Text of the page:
Over the years, international enrolments at Whitireia would continue to grow and become a significant area of attention, ultimately leading to the international-focused Auckland campus in 2002. The year also saw the introduction of still more programmes to the burgeoning portfolio, with new offerings in performing arts, professional cookery, automotive engineering, computing as well as a postgraduate certificate in psychiatric care and a New Zealand Nanny Certificate.
The nascent Whitireia Performing Arts programme hit the ground running following advertisements in local promises that emphasised a core approach and philosophy that would persist through the years: "modern dance technique, composition, choreography... exploration in both contemporary and traditional forms, with special emphasis on the culture and dance forms of the Māori and Pacific Islands." By the end of the year, the programme was establishing what would be a long relationship with local communities when they performed as part of the Mana Artfest to mark the opening of the cultural centre on Norrie Street that included the Page 90 art gallery space and the recently relocated Porirua Public Library.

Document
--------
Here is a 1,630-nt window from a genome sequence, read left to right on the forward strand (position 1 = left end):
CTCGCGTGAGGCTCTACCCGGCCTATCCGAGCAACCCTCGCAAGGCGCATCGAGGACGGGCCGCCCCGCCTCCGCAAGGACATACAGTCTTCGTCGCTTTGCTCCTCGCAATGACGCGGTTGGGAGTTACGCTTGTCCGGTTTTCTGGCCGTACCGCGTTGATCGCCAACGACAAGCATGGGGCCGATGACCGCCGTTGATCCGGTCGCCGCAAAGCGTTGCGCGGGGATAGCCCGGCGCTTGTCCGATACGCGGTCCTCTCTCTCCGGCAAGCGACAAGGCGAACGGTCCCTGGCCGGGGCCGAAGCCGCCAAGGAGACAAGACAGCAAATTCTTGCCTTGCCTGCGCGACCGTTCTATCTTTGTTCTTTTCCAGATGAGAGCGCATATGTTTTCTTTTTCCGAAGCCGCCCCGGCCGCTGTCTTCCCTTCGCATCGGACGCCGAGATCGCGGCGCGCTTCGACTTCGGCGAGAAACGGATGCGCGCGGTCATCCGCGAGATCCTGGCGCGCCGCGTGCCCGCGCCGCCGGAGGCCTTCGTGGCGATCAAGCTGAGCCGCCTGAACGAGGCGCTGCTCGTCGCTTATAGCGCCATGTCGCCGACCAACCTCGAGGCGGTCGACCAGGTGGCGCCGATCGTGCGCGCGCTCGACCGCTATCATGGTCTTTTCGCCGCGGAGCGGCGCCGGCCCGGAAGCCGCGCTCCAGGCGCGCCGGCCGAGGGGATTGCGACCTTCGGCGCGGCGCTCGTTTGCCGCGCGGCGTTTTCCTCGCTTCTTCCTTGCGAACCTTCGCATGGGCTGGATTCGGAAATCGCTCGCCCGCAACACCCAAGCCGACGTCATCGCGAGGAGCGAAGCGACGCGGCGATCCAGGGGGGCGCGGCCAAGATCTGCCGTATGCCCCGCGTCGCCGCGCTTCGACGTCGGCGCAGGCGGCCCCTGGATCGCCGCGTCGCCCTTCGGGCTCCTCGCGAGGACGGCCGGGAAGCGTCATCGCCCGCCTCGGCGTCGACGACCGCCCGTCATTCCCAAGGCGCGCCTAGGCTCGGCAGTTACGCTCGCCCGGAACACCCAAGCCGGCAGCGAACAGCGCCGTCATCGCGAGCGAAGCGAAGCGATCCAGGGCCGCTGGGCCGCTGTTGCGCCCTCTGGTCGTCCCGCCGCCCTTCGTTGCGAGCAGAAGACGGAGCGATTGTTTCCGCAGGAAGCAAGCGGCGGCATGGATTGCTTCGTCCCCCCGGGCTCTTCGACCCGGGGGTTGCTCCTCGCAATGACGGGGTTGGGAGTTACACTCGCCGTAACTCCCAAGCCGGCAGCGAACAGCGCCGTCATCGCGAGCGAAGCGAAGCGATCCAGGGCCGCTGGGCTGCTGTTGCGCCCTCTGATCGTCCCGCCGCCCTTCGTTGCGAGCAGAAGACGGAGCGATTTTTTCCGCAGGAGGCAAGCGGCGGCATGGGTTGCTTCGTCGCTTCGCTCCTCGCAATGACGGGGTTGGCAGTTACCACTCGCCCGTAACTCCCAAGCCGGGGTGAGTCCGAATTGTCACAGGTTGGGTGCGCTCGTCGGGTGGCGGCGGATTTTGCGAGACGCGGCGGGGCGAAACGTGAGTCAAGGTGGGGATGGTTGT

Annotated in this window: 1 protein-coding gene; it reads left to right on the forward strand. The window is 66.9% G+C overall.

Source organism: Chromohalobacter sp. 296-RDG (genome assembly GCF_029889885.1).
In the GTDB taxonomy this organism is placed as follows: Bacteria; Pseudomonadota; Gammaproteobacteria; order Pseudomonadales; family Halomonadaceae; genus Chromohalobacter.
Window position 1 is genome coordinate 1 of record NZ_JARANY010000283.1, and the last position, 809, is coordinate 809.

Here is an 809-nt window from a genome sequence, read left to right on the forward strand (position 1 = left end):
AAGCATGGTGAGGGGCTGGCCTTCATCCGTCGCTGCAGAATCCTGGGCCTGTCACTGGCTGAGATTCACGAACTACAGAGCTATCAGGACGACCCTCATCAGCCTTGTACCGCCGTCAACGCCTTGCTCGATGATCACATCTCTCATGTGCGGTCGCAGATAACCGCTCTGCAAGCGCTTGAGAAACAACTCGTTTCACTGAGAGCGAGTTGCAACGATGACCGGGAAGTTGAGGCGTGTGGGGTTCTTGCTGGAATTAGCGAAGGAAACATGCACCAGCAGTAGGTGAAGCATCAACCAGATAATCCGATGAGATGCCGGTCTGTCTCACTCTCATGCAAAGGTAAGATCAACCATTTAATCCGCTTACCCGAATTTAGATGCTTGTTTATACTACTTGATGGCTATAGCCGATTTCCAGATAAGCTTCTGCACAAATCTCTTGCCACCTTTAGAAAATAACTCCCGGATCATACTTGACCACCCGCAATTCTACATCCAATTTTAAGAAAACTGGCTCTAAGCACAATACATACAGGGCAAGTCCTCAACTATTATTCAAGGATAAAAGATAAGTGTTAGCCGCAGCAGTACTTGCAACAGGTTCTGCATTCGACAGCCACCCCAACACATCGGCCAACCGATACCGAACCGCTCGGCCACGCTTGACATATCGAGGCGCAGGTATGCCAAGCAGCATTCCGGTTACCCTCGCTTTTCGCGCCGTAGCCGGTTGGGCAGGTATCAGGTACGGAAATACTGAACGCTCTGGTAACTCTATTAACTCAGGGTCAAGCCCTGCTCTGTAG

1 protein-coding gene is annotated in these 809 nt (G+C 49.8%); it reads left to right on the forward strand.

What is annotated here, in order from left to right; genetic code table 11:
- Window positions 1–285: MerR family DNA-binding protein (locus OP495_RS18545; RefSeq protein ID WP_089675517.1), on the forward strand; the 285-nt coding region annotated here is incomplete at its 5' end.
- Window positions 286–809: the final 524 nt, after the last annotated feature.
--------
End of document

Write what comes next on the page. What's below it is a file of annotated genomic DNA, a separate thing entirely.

A new building, which houses the trade certificate cookery course, the tourism and hospitality course and the restaurant, was opened in March. The new facility meant that the syllabus for the two courses could be greatly expanded says supervisor Kristina Caskey. The training was previously carried out in a small classroom. "We used to cater for 20 people, now we can cope with 48," Ms Caskey said.
Open to the public for lunch every Monday, the restaurant has proved popular with many groups including Lions clubs, small social groups and staff. Although it was a training institution and couldn't operate commercially, the polytechnic was looking to extend the restaurant's opening hours, Ms Caskey said.
Art, craft and culture now have a permanent home in Porirua with the opening of the city's long-awaited cultural centre. There had been a demand for the centre since the 1980s, Mana community arts officer David Naylor said. The development "is a very positive thing for a city with positive people."
The Norrie Street building houses the city's relocated library and genealogical research centre, the Page 90 art gallery, space for the performing arts, and offices. Room for an arts and craft and coffee shop has also been allocated and there are plans for a 500 seat theatre.
To celebrate this week's opening, a two-week Mana Artfest has begun, featuring about 120 local artists and craft people. Poets and writers, such as Patricia Grace, will give readings. Jazz, choral singing, and classical music and dance will be performed. Leading New Zealand artist Robyn Kahukiwa will show her work alongside that of Rob Taylor, Elinor Ginn and others.
The Whitireia Performing Arts Company perform at the grand opening of the cultural centre